It may have been frigid outside, but three girlfriends and I weren't feeling the cold as we enjoyed a scrumptious feast at the Michelin-starred restaurant The Modern one recent night in New York City. Spicy steak tartare, grilled monkfish, crispy duck confit and homemade Alsatian sausage were among the delicious, generously portioned offerings, paired with lovely wines and finished with luscious desserts (why hello there, hazelnut dacquoise!) that we couldn't resist sharing. The best part? Our meals (sans wine and tip) came to just $35 per person.
How is this possible? Ah, that's the beauty of Restaurant Week, currently taking place in New York City, and generator of "approximately $6 million in revenue for our city's restaurants" in 2010, according to NYC & Company CEO George Fertitta. But while The Modern has one of the best RW deals around—they offer their entire bar room menu, as opposed to a just few select dishes, at a bargain price—it isn't always the ambrosial experience that my girlfriends and I experienced: A few days later, I had a RW lunch (the prix fixe price is $24.07 during the day) at Quality Meats in Midtown. My overcooked scallops appeared suspiciously quickly after I ordered, followed by a borderline raw steak with simple scoops of ice cream for dessert. Disappointing.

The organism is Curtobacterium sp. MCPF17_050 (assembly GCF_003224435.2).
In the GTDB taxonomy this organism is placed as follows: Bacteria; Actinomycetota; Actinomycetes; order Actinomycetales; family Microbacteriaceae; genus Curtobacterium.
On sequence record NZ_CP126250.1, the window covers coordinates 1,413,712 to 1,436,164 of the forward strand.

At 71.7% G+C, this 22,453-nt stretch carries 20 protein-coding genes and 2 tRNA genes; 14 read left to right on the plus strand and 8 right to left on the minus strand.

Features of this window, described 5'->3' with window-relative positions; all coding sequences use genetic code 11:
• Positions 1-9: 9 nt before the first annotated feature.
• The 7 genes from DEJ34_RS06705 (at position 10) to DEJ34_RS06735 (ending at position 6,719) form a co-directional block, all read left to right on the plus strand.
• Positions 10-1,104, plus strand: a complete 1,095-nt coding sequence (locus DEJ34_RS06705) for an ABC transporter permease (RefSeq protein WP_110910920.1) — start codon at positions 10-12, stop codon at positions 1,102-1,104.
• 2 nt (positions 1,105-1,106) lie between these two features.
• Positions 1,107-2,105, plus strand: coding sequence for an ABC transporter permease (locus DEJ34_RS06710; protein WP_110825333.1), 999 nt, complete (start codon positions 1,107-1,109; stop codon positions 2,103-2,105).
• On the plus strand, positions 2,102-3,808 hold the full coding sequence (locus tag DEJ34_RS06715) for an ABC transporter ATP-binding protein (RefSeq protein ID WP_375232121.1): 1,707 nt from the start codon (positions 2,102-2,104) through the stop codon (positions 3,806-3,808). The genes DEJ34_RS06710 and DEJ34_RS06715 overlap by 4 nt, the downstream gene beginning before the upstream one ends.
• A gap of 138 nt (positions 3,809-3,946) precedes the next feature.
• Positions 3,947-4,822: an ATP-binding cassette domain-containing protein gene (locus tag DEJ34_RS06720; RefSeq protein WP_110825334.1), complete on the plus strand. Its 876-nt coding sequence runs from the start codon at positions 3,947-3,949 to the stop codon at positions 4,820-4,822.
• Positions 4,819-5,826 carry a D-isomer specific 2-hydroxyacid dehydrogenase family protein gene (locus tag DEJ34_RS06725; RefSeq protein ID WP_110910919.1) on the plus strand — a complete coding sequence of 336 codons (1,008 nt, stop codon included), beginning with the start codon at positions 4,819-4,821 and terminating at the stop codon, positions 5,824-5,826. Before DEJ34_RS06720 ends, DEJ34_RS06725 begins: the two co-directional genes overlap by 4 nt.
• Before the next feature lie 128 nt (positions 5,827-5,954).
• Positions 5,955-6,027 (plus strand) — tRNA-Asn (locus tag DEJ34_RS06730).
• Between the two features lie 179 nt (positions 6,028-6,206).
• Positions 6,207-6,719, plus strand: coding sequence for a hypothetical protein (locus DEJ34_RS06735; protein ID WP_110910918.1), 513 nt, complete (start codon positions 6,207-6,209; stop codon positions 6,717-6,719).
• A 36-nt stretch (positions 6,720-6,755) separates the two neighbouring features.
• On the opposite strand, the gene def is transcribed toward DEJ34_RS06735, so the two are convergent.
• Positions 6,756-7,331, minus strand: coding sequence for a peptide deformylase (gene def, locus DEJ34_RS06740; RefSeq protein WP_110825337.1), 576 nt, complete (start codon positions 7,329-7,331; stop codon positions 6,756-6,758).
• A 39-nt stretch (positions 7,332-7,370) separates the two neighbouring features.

With more and more establishments offering prix-fixe menus, both during special local restaurant week promotions as well as year round, how do restaurateurs retain quality and ensure the endeavor makes financial sense at the same time?
Executive chef Sergio Sigala of Miami's Cecconi says making sure the prix fixe items are of the same quality as the regular menu items is crucial. "[Our prix-fixe menu] is always based on the best seasonal and local ingredients," he says. "It reflects our overall philosophy as a restaurant—the same as our regular dishes."
Adds James Botsacos, chef/partner of Molyvos in New York City: "I try to create dishes specifically for the pre-theater menu that are easily executed and work economically for the restaurant and guest. We look for items we can prepare efficiently and with great quality."
And any loss in revenue from the lower prices is offset by the uptick in new and repeat business. "We see this every year with Dine L.A.," says Brian Moyers, executive chef of BLT Steak in Los Angeles. "We have a $44 prix fixe that is sold out almost every night. After the promotion is over, guests often return craving our popovers, paté and big char grilled steaks."